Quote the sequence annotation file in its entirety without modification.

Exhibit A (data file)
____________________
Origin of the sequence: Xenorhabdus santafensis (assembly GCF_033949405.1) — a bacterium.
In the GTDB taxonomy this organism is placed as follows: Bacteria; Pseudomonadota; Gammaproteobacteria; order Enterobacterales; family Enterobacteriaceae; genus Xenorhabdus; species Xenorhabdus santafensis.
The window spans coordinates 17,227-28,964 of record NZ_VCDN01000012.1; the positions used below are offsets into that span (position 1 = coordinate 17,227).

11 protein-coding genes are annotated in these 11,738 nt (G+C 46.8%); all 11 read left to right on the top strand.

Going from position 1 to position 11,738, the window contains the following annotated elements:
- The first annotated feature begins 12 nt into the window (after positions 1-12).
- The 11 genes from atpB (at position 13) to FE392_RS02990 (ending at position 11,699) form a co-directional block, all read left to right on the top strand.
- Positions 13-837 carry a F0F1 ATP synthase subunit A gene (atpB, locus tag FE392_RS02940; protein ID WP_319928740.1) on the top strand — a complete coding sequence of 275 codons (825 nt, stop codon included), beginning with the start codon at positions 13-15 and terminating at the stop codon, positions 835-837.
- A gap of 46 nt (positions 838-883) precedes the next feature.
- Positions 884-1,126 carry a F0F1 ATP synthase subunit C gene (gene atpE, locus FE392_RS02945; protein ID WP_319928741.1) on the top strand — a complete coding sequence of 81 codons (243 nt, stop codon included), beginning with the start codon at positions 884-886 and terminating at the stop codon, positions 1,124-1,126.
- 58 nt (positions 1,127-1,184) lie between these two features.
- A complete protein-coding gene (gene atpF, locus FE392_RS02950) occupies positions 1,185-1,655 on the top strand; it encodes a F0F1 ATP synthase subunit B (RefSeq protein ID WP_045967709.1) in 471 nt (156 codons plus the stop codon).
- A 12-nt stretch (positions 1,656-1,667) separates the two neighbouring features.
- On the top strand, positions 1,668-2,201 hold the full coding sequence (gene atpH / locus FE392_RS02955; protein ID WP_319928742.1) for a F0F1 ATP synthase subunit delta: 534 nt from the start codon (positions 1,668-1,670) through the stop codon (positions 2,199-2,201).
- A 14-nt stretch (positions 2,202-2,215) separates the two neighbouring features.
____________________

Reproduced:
Origin of the sequence: Xenorhabdus santafensis (assembly GCF_033949405.1) — a bacterium.
In the GTDB taxonomy this organism is placed as follows: Bacteria; Pseudomonadota; Gammaproteobacteria; order Enterobacterales; family Enterobacteriaceae; genus Xenorhabdus; species Xenorhabdus santafensis.
The window spans coordinates 17,227-28,964 of record NZ_VCDN01000012.1; the positions used below are offsets into that span (position 1 = coordinate 17,227).

11 protein-coding genes are annotated in these 11,738 nt (G+C 46.8%); all 11 read left to right on the top strand.

Going from position 1 to position 11,738, the window contains the following annotated elements:
- The first annotated feature begins 12 nt into the window (after positions 1-12).
- The 11 genes from atpB (at position 13) to FE392_RS02990 (ending at position 11,699) form a co-directional block, all read left to right on the top strand.
- Positions 13-837 carry a F0F1 ATP synthase subunit A gene (atpB, locus tag FE392_RS02940; protein ID WP_319928740.1) on the top strand — a complete coding sequence of 275 codons (825 nt, stop codon included), beginning with the start codon at positions 13-15 and terminating at the stop codon, positions 835-837.
- A gap of 46 nt (positions 838-883) precedes the next feature.
- Positions 884-1,126 carry a F0F1 ATP synthase subunit C gene (gene atpE, locus FE392_RS02945; protein ID WP_319928741.1) on the top strand — a complete coding sequence of 81 codons (243 nt, stop codon included), beginning with the start codon at positions 884-886 and terminating at the stop codon, positions 1,124-1,126.
- 58 nt (positions 1,127-1,184) lie between these two features.
- A complete protein-coding gene (gene atpF, locus FE392_RS02950) occupies positions 1,185-1,655 on the top strand; it encodes a F0F1 ATP synthase subunit B (RefSeq protein ID WP_045967709.1) in 471 nt (156 codons plus the stop codon).
- A 12-nt stretch (positions 1,656-1,667) separates the two neighbouring features.
- On the top strand, positions 1,668-2,201 hold the full coding sequence (gene atpH / locus FE392_RS02955; protein ID WP_319928742.1) for a F0F1 ATP synthase subunit delta: 534 nt from the start codon (positions 1,668-1,670) through the stop codon (positions 2,199-2,201).
- A 14-nt stretch (positions 2,202-2,215) separates the two neighbouring features.